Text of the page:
Rhodocybe gemina

Tan Pinkgill

Status:

Scarce, commoner in some years.

Meaning rose head.

Cap:

4-9cm

Stem:

3-6cm

Meaning twin or paired.

Description

Some authors use the name Clitopilus gemina. A species that is not well illustrated in the mainstream field guides. Once seen and identified it is quite easy to identify. When fresh it appears quite 'dry' but when wet it becomes quite dark and almost looks like a different species. It can grow in single fruitbodies but often they fuse together and look almost clumped. 

Smell

Pleasant, slightly of fruit.

Season

Summer to Autumn.

Habitat & Distribution

In mixed woodlands, gardens and on woodchip. Rare across the UK but probably under recorded. In some years we encounter this species in many locations, then go years without seeing it.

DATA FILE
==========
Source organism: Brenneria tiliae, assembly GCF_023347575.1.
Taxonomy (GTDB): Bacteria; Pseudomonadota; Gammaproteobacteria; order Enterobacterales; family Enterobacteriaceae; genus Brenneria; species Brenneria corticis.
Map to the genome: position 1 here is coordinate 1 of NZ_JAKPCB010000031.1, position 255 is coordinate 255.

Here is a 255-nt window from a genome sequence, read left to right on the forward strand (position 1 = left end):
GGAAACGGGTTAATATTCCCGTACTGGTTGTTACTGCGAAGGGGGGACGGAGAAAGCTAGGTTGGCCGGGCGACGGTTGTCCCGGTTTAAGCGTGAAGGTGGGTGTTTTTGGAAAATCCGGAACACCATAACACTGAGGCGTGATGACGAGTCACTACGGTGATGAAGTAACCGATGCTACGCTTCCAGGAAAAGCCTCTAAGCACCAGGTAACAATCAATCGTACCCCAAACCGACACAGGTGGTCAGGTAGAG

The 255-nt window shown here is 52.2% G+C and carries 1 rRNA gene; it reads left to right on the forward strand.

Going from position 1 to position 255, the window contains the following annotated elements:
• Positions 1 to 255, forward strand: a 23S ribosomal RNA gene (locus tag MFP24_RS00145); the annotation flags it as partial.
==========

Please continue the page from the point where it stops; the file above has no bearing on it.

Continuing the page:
Edibility

Some authors say edible, others say suspect, it is too rare to warrant picking for the pot anyway. 

Confusion Species

Spores 

4.5-7 x 3-4.5μm, seen here in Meltzer's Reagent, broadly ellipsoidal and angular, small irregular warts.

Spore Print Colour

Pale Pink.

Good specimens are quite distinctive. Some of the Entolomas (Pinkgills) may look similar.

Tel. 07533 132 129 

Email. info@discoverthewild.co.uk

Manchester, Cheshire, Deeside & North Wales

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